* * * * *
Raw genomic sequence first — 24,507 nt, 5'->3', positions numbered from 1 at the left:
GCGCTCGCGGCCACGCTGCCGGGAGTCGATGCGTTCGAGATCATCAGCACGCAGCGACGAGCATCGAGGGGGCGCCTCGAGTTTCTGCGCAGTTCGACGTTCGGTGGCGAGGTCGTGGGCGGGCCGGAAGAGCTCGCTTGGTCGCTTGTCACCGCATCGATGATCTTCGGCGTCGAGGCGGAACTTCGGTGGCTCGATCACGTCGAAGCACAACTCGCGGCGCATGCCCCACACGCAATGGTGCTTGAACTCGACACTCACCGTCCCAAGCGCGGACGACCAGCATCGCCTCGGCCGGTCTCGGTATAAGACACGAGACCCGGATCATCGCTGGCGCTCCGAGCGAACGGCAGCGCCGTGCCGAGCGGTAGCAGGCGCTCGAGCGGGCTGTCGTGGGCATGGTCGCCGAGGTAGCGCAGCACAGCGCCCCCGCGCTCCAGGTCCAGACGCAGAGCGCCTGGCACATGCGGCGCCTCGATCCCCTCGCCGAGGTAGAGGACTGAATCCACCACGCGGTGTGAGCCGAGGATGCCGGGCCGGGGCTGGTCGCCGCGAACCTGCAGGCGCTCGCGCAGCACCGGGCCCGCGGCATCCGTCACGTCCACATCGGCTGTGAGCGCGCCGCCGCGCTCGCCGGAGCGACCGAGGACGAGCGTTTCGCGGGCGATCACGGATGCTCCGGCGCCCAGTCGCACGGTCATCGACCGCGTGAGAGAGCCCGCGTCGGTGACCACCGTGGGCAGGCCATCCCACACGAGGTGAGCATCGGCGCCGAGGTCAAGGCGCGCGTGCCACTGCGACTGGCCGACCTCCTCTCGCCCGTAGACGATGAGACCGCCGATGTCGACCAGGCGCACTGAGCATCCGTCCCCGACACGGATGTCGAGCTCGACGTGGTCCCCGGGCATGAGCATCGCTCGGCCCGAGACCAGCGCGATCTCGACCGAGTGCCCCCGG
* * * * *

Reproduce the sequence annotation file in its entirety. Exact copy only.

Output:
Raw genomic sequence first — 24,507 nt, 5'->3', positions numbered from 1 at the left:
GCGCTCGCGGCCACGCTGCCGGGAGTCGATGCGTTCGAGATCATCAGCACGCAGCGACGAGCATCGAGGGGGCGCCTCGAGTTTCTGCGCAGTTCGACGTTCGGTGGCGAGGTCGTGGGCGGGCCGGAAGAGCTCGCTTGGTCGCTTGTCACCGCATCGATGATCTTCGGCGTCGAGGCGGAACTTCGGTGGCTCGATCACGTCGAAGCACAACTCGCGGCGCATGCCCCACACGCAATGGTGCTTGAACTCGACACTCACCGTCCCAAGCGCGGACGACCAGCATCGCCTCGGCCGGTCTCGGTATAAGACACGAGACCCGGATCATCGCTGGCGCTCCGAGCGAACGGCAGCGCCGTGCCGAGCGGTAGCAGGCGCTCGAGCGGGCTGTCGTGGGCATGGTCGCCGAGGTAGCGCAGCACAGCGCCCCCGCGCTCCAGGTCCAGACGCAGAGCGCCTGGCACATGCGGCGCCTCGATCCCCTCGCCGAGGTAGAGGACTGAATCCACCACGCGGTGTGAGCCGAGGATGCCGGGCCGGGGCTGGTCGCCGCGAACCTGCAGGCGCTCGCGCAGCACCGGGCCCGCGGCATCCGTCACGTCCACATCGGCTGTGAGCGCGCCGCCGCGCTCGCCGGAGCGACCGAGGACGAGCGTTTCGCGGGCGATCACGGATGCTCCGGCGCCCAGTCGCACGGTCATCGACCGCGTGAGAGAGCCCGCGTCGGTGACCACCGTGGGCAGGCCATCCCACACGAGGTGAGCATCGGCGCCGAGGTCAAGGCGCGCGTGCCACTGCGACTGGCCGACCTCCTCTCGCCCGTAGACGATGAGACCGCCGATGTCGACCAGGCGCACTGAGCATCCGTCCCCGACACGGATGTCGAGCTCGACGTGGTCCCCGGGCATGAGCATCGCTCGGCCCGAGACCAGCGCGATCTCGACCGAGTGCCCCCGG